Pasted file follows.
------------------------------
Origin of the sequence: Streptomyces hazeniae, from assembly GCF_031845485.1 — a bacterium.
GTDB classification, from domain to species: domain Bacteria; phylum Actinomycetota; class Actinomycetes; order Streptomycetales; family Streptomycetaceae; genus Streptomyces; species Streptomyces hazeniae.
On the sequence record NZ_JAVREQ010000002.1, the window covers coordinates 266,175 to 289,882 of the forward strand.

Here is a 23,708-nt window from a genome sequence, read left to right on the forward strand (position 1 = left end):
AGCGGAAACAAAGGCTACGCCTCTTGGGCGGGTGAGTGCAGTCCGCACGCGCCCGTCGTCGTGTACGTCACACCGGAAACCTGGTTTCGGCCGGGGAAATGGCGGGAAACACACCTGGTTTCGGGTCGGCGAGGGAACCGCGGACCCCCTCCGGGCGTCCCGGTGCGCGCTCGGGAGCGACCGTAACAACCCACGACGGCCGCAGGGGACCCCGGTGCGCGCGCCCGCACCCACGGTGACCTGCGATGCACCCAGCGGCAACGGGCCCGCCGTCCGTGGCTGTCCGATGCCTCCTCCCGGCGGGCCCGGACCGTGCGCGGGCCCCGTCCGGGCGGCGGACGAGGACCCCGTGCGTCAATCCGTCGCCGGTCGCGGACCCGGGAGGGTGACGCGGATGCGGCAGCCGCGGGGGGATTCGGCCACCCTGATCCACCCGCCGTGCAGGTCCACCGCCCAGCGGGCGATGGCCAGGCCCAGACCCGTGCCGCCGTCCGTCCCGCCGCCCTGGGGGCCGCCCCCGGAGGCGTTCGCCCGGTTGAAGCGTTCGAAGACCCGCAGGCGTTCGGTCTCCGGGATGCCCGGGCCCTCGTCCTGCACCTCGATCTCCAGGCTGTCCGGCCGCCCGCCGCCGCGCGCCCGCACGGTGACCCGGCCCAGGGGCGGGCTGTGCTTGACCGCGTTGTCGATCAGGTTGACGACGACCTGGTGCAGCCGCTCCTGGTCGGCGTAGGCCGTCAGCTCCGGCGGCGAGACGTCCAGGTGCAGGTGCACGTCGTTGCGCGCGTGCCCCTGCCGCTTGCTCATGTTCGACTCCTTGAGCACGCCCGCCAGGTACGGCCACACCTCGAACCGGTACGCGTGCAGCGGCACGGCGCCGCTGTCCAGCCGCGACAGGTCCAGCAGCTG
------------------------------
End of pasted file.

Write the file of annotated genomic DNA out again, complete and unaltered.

Origin of the sequence: Streptomyces hazeniae, from assembly GCF_031845485.1 — a bacterium.
GTDB classification, from domain to species: domain Bacteria; phylum Actinomycetota; class Actinomycetes; order Streptomycetales; family Streptomycetaceae; genus Streptomyces; species Streptomyces hazeniae.
On the sequence record NZ_JAVREQ010000002.1, the window covers coordinates 266,175 to 289,882 of the forward strand.

Here is a 23,708-nt window from a genome sequence, read left to right on the forward strand (position 1 = left end):
AGCGGAAACAAAGGCTACGCCTCTTGGGCGGGTGAGTGCAGTCCGCACGCGCCCGTCGTCGTGTACGTCACACCGGAAACCTGGTTTCGGCCGGGGAAATGGCGGGAAACACACCTGGTTTCGGGTCGGCGAGGGAACCGCGGACCCCCTCCGGGCGTCCCGGTGCGCGCTCGGGAGCGACCGTAACAACCCACGACGGCCGCAGGGGACCCCGGTGCGCGCGCCCGCACCCACGGTGACCTGCGATGCACCCAGCGGCAACGGGCCCGCCGTCCGTGGCTGTCCGATGCCTCCTCCCGGCGGGCCCGGACCGTGCGCGGGCCCCGTCCGGGCGGCGGACGAGGACCCCGTGCGTCAATCCGTCGCCGGTCGCGGACCCGGGAGGGTGACGCGGATGCGGCAGCCGCGGGGGGATTCGGCCACCCTGATCCACCCGCCGTGCAGGTCCACCGCCCAGCGGGCGATGGCCAGGCCCAGACCCGTGCCGCCGTCCGTCCCGCCGCCCTGGGGGCCGCCCCCGGAGGCGTTCGCCCGGTTGAAGCGTTCGAAGACCCGCAGGCGTTCGGTCTCCGGGATGCCCGGGCCCTCGTCCTGCACCTCGATCTCCAGGCTGTCCGGCCGCCCGCCGCCGCGCGCCCGCACGGTGACCCGGCCCAGGGGCGGGCTGTGCTTGACCGCGTTGTCGATCAGGTTGACGACGACCTGGTGCAGCCGCTCCTGGTCGGCGTAGGCCGTCAGCTCCGGCGGCGAGACGTCCAGGTGCAGGTGCACGTCGTTGCGCGCGTGCCCCTGCCGCTTGCTCATGTTCGACTCCTTGAGCACGCCCGCCAGGTACGGCCACACCTCGAACCGGTACGCGTGCAGCGGCACGGCGCCGCTGTCCAGCCGCGACAGGTCCAGCAGCTG